Court rules Police posting suspect’s photo on Facebook an illegal search

Police departments the all over the nation post store security video images on Facebook to help identify criminals. Now according based on the decision of one judge that practice might have to stop. According to the judge the police violate a persons 4ht amendment rights by posting their likeness online.

An example of a suspect posted on Facebook.

An example of a suspect posted on Facebook.

Judge Chamberlain Haller made this ruling at a motion hearing this morning. The Defendant, Stan Rothenstein, was accused of tools theft from a local auto body shop. He was identified when his photo was posted on Facebook. Someone shared the photo to his ex-girlfriend’s page and she promptly called the police.

Based on her identification the Police got a warrant to search Rothenstein’s house. The missing tools were found and he was then arrested for burglary. Attorney for the defendant filed a motion to suppress the search claiming a 4th amendment violation.

Prosecutors said posting an image on Facebook is just the same as hanging up a wanted poster.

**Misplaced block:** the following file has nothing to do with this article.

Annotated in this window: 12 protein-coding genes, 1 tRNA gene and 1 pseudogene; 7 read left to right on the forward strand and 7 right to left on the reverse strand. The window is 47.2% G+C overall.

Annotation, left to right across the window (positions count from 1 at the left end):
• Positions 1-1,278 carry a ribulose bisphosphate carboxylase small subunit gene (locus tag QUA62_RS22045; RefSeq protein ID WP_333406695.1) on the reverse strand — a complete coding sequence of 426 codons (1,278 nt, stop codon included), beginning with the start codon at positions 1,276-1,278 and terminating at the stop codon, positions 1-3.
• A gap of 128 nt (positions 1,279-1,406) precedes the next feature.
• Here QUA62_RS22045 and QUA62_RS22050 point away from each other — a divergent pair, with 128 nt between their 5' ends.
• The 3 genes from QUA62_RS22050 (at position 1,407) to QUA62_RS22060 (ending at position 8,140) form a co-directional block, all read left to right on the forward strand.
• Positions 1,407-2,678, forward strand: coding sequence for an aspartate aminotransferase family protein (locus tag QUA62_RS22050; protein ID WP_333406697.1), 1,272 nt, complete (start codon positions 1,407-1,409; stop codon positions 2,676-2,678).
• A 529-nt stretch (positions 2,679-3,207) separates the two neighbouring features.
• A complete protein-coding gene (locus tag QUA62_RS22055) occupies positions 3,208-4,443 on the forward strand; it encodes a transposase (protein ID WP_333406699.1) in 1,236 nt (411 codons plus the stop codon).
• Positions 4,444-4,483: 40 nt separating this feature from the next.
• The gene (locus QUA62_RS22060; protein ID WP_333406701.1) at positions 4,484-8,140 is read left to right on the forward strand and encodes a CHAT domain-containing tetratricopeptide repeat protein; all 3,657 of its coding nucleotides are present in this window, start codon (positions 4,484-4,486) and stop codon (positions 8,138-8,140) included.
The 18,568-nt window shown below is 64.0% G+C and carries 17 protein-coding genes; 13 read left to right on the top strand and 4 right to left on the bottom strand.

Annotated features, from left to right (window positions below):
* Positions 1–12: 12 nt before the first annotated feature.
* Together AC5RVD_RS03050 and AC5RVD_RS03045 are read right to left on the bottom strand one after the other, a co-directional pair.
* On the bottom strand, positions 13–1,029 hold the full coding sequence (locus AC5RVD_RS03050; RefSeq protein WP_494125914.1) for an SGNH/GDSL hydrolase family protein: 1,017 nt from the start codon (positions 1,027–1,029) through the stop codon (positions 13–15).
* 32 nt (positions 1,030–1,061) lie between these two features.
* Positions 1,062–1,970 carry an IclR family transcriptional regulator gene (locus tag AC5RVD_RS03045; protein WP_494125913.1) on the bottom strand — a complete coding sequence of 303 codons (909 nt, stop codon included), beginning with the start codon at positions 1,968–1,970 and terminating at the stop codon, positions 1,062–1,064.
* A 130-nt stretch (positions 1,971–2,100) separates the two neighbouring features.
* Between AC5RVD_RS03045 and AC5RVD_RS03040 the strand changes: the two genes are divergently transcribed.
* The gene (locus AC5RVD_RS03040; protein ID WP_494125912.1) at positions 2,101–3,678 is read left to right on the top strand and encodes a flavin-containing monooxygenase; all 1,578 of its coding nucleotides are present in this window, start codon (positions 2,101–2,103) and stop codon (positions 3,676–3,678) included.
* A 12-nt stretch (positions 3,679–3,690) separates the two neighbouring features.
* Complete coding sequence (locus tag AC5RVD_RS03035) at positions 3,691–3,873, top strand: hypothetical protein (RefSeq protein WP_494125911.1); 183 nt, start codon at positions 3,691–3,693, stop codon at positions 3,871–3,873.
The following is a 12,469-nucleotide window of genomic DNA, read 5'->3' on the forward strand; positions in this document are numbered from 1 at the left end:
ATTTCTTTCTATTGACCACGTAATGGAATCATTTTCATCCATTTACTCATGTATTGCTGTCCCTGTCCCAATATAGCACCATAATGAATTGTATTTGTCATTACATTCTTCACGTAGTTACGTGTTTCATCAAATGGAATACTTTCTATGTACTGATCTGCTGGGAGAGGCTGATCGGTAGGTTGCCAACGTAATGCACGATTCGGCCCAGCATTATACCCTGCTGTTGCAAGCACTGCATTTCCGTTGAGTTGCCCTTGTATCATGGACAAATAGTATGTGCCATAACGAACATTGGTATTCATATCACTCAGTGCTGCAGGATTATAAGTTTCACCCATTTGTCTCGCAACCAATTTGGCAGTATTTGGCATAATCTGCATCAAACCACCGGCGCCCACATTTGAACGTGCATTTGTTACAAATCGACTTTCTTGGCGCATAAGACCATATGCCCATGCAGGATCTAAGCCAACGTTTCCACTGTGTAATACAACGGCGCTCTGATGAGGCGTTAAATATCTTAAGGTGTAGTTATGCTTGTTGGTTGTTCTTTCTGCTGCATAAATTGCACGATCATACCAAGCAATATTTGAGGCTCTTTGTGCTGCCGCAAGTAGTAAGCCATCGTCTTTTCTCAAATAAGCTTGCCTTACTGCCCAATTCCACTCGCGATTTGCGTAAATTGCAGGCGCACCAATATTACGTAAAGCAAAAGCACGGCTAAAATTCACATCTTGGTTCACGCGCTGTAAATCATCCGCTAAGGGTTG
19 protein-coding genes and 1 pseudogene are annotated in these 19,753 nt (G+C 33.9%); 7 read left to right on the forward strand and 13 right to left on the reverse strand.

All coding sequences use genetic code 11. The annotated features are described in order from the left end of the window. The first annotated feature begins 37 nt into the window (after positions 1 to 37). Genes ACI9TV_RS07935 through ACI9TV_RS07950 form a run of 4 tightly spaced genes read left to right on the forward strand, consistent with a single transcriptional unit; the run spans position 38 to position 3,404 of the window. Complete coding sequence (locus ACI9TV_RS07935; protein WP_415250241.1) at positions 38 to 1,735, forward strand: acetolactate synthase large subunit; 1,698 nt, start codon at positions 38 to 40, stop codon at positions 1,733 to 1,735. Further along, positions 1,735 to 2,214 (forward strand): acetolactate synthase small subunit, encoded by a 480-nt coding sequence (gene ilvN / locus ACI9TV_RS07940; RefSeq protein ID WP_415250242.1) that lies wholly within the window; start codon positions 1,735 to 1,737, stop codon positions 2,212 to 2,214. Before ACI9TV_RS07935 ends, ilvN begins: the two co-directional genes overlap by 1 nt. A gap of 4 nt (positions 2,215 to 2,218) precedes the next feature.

Judge Haller agreed with the defense. “A Facebook posting is not the same as a printed poster. A printed posts has a limited time it will hang up. It also has a limited reach. A post on Facebook is forever and has a global reach. Years after a suspect has served their time the image could still be linked to online and cause undue harms to reputations. Thus it is the opinion of this court online postings by the police of suspects is an over reaching violation of their rights.”

The city does plan to appeal this ruling.

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The staff at the CallTheCops are all people who now or at one time did work as police, firefighters, in EMS and even dispatch.